The Global Assembly Cache known as the GAC is to enable sharing of assemblies across several managed applications installed on a machine. All managed developers can install assemblies to the GAC and share them across applications.
When to Use the GAC
When should an assembly be installed in the GAC as opposed to assembly in application base? If you have any assembly that must be shared across multiple applications and hence centrally serviced. Shared frameworks and components typically fall under this category.
It is a machinewide repository of managed assemblies.
When shouldn’t an assembly be placed in the GAC? If you need the application to be xcopy deployable on different machines, placing the assembly in the GAC is probably not best idea. In this case the assemblies in the GAC will also need to be moved across machines.
Binder follows the “GAC always wins” policy.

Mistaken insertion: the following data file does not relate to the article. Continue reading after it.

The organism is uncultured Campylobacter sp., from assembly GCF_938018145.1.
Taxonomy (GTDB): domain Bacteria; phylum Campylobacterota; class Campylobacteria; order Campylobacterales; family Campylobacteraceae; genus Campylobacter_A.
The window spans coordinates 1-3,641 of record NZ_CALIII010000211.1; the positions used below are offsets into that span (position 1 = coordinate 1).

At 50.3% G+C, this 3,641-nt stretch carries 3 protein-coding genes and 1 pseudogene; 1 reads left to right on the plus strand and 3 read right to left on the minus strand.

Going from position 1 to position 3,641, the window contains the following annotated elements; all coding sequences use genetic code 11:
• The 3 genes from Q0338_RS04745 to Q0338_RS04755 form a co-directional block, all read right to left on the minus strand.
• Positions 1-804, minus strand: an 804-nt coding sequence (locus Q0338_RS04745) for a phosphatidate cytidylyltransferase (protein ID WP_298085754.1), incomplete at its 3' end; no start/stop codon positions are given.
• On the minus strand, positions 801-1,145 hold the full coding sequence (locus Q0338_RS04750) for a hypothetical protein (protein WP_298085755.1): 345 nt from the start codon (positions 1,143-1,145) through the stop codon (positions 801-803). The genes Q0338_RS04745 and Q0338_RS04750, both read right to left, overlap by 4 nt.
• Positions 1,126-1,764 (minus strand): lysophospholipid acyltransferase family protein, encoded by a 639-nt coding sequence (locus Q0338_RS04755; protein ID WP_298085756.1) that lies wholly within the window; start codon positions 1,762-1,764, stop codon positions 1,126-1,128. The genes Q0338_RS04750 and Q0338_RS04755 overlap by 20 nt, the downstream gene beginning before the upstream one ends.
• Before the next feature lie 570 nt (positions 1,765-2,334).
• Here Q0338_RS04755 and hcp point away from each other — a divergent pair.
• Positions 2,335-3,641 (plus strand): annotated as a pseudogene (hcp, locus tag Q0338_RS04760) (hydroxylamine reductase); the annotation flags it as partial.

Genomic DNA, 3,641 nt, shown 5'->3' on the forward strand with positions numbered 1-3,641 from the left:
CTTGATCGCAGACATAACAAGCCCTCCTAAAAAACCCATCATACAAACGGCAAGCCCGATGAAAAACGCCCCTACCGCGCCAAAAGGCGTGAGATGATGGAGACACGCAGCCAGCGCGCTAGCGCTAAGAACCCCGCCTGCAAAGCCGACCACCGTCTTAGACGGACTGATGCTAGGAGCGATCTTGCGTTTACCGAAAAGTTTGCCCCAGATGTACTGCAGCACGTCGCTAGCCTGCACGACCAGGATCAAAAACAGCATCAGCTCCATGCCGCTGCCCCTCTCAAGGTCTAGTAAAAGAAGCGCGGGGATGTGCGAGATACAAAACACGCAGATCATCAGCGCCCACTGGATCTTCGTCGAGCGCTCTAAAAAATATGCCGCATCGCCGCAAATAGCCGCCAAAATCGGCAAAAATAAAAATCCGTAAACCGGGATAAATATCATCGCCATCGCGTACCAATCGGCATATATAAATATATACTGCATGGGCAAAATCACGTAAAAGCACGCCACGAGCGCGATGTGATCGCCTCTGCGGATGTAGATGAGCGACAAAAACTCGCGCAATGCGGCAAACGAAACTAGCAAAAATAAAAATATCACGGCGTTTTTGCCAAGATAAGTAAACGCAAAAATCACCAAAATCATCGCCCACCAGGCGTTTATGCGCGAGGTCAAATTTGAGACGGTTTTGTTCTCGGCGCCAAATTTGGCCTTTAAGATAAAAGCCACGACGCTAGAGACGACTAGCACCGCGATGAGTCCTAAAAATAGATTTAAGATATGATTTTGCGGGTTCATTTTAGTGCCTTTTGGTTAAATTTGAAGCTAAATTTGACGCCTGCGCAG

GACUtil is a tool used to install, uninstall the assemblies to and from the GAC.
This tool ship with .NET Framework SDK. In .NET Framework 4.0, the GAC went through a few changes. The GAC was split into two, one for each CLR.
The CLR version used for both .NET Framework 2.0 and .NET Framework 3.5 is CLR 2.0. There was no need in the previous two framework releases to split GAC. The problem of breaking older applications in Net Framework 4.0.
To avoid issues between CLR 2.0 and CLR 4.0 , the GAC is now split into private GAC’s for each runtime.The main change is that CLR v2.0 applications now cannot see CLR v4.0 assemblies in the GAC.